More young people are getting cuffed and booked than ever before.
A recent study shows almost one out of every three people under the age of 23 will be arrested.
Forty years ago, it was just one in five.
Richard Bean has seen thousands of kids booked at the Knox County Juvenile Detention Center.
Last year, nearly 2,000 under 18 were arrested. Unlike national numbers, that's down 600 from 2009.
"Most of our kids it scares the devil out of them and you never see them anymore," said Bean.
He estimates only one out of 20 Knox County kids are ever brought into jail, way below the study's numbers.
However, there are those who are released, and then put right back behind bars.
"Some other people have something to prove, and it's like a badge of honor to be arrested and serve time," said Keira Wyatt.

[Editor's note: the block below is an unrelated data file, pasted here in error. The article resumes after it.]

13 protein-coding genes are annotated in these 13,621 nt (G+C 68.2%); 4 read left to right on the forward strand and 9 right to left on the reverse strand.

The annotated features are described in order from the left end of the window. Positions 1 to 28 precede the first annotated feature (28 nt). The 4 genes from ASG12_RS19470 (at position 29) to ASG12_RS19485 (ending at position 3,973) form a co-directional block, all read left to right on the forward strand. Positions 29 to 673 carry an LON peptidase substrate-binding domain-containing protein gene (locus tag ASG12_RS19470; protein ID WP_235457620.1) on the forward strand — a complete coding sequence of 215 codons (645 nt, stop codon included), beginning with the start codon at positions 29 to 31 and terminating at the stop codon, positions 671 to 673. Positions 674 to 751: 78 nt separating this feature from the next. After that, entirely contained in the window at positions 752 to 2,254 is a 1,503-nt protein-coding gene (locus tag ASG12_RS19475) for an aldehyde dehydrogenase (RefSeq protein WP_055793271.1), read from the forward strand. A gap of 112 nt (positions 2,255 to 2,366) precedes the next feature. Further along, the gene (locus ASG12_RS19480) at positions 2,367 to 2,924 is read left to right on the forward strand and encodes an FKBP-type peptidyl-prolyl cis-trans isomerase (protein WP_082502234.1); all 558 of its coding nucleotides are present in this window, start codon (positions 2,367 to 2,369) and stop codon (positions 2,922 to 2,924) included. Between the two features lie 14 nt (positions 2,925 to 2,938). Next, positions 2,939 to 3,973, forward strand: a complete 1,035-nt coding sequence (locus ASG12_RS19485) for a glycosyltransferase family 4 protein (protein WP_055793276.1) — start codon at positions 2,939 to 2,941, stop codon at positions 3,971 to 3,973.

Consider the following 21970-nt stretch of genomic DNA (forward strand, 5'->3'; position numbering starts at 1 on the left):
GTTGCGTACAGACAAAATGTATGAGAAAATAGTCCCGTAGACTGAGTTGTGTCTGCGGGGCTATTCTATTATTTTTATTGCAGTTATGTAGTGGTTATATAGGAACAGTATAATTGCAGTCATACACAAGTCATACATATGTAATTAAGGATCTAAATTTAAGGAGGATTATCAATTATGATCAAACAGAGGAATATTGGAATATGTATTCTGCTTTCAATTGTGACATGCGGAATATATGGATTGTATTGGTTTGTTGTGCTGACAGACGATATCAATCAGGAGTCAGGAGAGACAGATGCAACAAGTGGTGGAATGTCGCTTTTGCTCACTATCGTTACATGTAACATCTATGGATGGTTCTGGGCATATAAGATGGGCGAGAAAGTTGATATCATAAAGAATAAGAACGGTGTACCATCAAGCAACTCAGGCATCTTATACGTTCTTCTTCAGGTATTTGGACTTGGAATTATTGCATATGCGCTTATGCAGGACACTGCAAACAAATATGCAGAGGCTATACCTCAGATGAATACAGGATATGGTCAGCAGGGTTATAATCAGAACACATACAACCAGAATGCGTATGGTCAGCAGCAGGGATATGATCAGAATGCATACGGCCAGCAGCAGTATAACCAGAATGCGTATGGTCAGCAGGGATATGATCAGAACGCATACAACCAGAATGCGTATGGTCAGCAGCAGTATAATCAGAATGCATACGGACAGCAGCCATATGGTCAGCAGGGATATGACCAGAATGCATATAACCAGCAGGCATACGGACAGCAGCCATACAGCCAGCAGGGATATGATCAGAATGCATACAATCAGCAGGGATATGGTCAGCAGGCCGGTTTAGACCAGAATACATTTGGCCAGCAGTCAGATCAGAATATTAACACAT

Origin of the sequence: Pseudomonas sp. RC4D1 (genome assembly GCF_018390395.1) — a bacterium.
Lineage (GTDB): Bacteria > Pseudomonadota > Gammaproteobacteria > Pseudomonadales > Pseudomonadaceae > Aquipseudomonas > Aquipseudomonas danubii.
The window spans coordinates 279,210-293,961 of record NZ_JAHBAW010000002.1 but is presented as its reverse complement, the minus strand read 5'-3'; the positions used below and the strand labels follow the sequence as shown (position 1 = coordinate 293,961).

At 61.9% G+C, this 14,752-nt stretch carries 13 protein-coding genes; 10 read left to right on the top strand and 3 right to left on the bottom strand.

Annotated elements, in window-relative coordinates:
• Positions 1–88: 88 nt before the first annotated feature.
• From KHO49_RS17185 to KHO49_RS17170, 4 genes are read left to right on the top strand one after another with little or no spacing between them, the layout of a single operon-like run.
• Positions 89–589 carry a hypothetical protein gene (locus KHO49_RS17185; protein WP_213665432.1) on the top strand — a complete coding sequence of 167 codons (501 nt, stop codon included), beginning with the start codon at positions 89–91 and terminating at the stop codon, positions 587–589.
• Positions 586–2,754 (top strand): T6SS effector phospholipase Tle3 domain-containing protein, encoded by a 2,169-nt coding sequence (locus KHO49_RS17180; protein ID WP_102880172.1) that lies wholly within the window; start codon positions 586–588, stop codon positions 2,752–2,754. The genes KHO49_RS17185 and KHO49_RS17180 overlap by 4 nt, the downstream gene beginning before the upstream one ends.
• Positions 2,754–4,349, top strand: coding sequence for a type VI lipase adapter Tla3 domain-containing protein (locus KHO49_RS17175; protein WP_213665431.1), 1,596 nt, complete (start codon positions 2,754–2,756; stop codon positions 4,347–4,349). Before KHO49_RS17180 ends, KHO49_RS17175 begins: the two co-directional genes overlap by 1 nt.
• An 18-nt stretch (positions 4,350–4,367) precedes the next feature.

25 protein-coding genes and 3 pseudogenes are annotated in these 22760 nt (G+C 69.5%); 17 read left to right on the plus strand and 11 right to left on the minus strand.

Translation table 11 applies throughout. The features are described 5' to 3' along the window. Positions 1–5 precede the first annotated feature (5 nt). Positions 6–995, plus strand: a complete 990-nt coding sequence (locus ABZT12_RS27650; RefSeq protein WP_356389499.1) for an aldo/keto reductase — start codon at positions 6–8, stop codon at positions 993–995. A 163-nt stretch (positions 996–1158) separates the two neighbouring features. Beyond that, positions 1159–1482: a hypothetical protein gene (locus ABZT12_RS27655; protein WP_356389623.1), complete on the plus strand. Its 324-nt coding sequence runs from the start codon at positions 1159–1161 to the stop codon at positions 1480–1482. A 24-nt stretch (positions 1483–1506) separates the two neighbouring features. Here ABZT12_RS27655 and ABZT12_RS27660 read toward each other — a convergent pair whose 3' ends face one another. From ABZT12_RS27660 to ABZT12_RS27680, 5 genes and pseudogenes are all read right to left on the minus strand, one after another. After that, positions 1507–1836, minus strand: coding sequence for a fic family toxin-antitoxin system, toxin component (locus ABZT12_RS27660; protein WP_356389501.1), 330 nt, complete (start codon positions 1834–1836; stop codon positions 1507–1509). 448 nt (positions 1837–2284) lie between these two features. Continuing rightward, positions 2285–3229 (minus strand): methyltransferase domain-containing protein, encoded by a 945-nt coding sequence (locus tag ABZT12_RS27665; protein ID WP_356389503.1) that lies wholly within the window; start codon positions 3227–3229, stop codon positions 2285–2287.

Wyatt is the executive director of CONNECT Ministries. She works closely with folks, young and old, Who have done time in the slammer.
She says once kids fall into a trap, it's hard for them to get jobs, pay child support and in some cases afford even the basic necessities.
Wyatt tries to help people break that cycle and establish a new support system. Without it, she says it's like digging a hole backwards.
Bean says the two crimes that are steadily rising among kids are domestic violence, and drugs.
The latter is an adult problem that many sheriffs tell us also contributes to jail-overcrowding across the state.